Coffee … what you might not know about those beans

Back in 11th century Ethiopia, people used the leaves of the coffee plant like a tea – boiled in water. It probably won’t surprise you the ancients believed it had medicinal properties, or that it was known as a “magical fruit” at the time. I’ll write about the progression from leaves to beans another time. Right now, being a gardening geek, I’m fascinated by the plant itself and use of its fruits.

I recently visited two botanical gardens – one in Buffalo, NY, and another in Burlington, Ontario – and both had coffee trees. Or shrubs, or … well, coffee plants can be shrubby or tree-like depending on the variety. Several of these five- to six-foot tall potted plants had little green fruits. None were blooming during my visits, but the flowers are said to smell like jasmine.

While there are hundreds of species of coffee plants, only two produce the majority of coffee for the planet: Coffea Arabica and Coffea canephora. All coffee plants are members of the Rubiaceae family, which are tropical plants that produce fruit with bean-like seeds and usually have oval to pointed oval evergreen leaves. Evergreen in tropical settings, not near Pittsburgh, PA. Here, these plants need to be taken indoors before any frosty weather. This tropical plant family also includes the sources of quinine, ipecac, and common madder, which is one of the oldest sources of red dye.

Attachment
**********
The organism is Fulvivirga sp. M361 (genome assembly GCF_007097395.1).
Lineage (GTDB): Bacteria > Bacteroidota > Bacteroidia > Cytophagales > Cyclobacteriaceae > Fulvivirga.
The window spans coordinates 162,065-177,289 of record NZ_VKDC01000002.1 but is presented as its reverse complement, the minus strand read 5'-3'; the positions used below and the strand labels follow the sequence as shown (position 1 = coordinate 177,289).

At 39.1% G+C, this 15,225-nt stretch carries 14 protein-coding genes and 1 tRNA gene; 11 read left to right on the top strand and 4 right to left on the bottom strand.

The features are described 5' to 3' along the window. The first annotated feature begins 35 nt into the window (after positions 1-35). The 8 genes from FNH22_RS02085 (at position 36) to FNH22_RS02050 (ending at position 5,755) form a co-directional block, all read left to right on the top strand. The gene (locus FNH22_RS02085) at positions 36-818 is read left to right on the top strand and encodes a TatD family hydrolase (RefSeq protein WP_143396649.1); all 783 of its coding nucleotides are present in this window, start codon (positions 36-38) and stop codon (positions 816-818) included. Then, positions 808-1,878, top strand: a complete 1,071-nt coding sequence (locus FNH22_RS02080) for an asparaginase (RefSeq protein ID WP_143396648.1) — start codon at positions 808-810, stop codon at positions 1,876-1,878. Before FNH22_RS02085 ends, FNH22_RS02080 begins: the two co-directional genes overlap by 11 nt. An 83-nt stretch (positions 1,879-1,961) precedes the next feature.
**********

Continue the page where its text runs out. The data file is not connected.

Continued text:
Back to our bean. Each coffee “bean” is actually half of the pit of a cherry-like fruit, which is also edible. The fruits are red or purple when ripe. To me, they look a lot like cranberries, and web postings say they taste mild to tart, like a mix of more common berries. I’ll tell you more when my new coffee plant has some ripe fruits (in two to four years!). The plants can take full sun, but many prefer light shade. Most of the time, they do best with a lot of water; some varieties (like the popular Arabica) then need two or three months that are drier. The coffee cherries can take seven to nine months to ripen, and are hand picked.

You can make coffee cherry tea called cascara (Spanish for “husk”) from the skins of the dried berries. Don’t confuse this with cascara sagrada tea, though, which is a strong laxative. Cascara tea is difficult to find outside of those areas that produce traditional coffee, but it is said to be slightly sweet, cherry-flavored, and has caffeine, about a quarter of what a regular cup of coffee has. I like the idea of herbal tea with a natural kick!

You can find lots of coffee cherry references on the Internet, if you’re interested in more on these. But for today, here’s your trivia … the average coffee tree produces 10 pounds of coffee cherries per year, which translates to two pounds of green beans; so you would need 16 coffee trees to meet the average American's coffee drinking habit of 1.6 cups per day. Most coffee drinkers use sugar and/or cream (65%), while the rest take it black (35%).

Do you prefer your coffee black, or with cream/sugar? Do you use real cream, or another kind of creamer? I use turbinado sugar or honey to sweeten mine. What other sweeteners have you tried? Let us know!

#coffeeplant #botanicalgarden #Buffalo #NewYork #Burlington #Ontario #CoffeaArabica #Coffeacanephora #coffeecherrytea #cascara #cascarasagradatea

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